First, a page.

The planet GJ 1132 b, about 41 light years away, fascinates scientists because of its similarity to Earth. Its mass is about 1.6 times that of our world with a radius of 1.4 larger. The exoplanet revolves around a red dwarf that is five times smaller than our sun and 200 times less luminous. Its name is derived from that of its host star. The latter is called GJ 1132 based on the German astronomers Wilhelm Gliese and Hartmut Jahreiß.
A new atmosphere thanks to volcanic activity
After inspecting photos taken with the Hubble Space Telescope, US space agency astronomers determined that GJ 1132b had likely lost its atmosphere in the very distant past, but received another one due to volcanic activity.
“It’s super exciting because we think the atmosphere we’re seeing has been regenerated. So it could be a secondary atmosphere, ”said Raissa Estrela, co-author of the study and exoplanet scientist at NASA’s Jet Propulsion Laboratory (JPL), in a statement.
In orbit near its star
According to the researchers, this secondary atmosphere of GJ 1132 b consists of molecular hydrogen, hydrogen cyanide, and methane. They also evoke the presence of a hydrogen vapor, reminiscent of smog on the blue planet. Astronomers believe it came from hydrogen in the primordial atmosphere.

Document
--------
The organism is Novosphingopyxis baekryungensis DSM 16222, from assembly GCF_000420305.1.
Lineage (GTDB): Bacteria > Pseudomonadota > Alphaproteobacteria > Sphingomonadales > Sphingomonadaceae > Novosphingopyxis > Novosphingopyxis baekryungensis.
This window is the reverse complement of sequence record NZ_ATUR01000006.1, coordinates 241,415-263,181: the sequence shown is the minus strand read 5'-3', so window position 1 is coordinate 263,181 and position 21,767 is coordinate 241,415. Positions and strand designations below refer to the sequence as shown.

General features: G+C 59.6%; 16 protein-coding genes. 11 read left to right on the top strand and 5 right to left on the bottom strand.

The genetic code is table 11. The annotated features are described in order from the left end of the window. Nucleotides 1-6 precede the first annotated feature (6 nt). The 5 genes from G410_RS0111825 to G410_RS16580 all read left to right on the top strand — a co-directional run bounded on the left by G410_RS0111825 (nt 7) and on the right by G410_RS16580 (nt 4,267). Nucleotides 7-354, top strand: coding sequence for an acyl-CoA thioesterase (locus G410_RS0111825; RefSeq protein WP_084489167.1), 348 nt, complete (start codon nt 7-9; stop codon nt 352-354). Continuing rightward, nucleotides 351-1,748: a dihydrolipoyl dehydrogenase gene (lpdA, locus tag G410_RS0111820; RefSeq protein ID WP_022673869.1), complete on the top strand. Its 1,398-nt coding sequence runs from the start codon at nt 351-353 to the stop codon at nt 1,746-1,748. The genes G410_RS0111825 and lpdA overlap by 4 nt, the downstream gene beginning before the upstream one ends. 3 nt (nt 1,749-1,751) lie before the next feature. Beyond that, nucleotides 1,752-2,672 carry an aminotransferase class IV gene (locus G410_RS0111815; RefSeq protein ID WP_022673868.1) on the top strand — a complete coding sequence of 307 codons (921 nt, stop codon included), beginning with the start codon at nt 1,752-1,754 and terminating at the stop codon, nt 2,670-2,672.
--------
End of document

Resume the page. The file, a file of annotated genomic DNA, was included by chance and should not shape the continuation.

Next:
In orbit near its star. Image credit: NASA
The gas was reportedly sucked into the exoplanet’s molten magma mantle after it warmed up under the influence of intense radiation from its host star. In fact, GJ 1132 b orbits the latter at an earlier short distance, and this with the same side still facing the shining star.
A very thin crust
The way GJ 1132b rotates around GJ 1132 is therefore similar to the way the moon rotates around the earth. The orbital period is 1.5 days, which is slightly longer than the time it takes for the blue planet to turn. In addition, it turns out that this new planet, which has been studied by NASA, is more or less the same age as us and is between 4.5 and 5 billion years old.
Obviously, the exoplanet’s crust is very thin. The reason why its surface is flat and therefore devoid of relief. The strange atmosphere is said to be the result of gases escaping from the planet’s molten rock and passing through the cracks in the thin crust before they reach a certain height.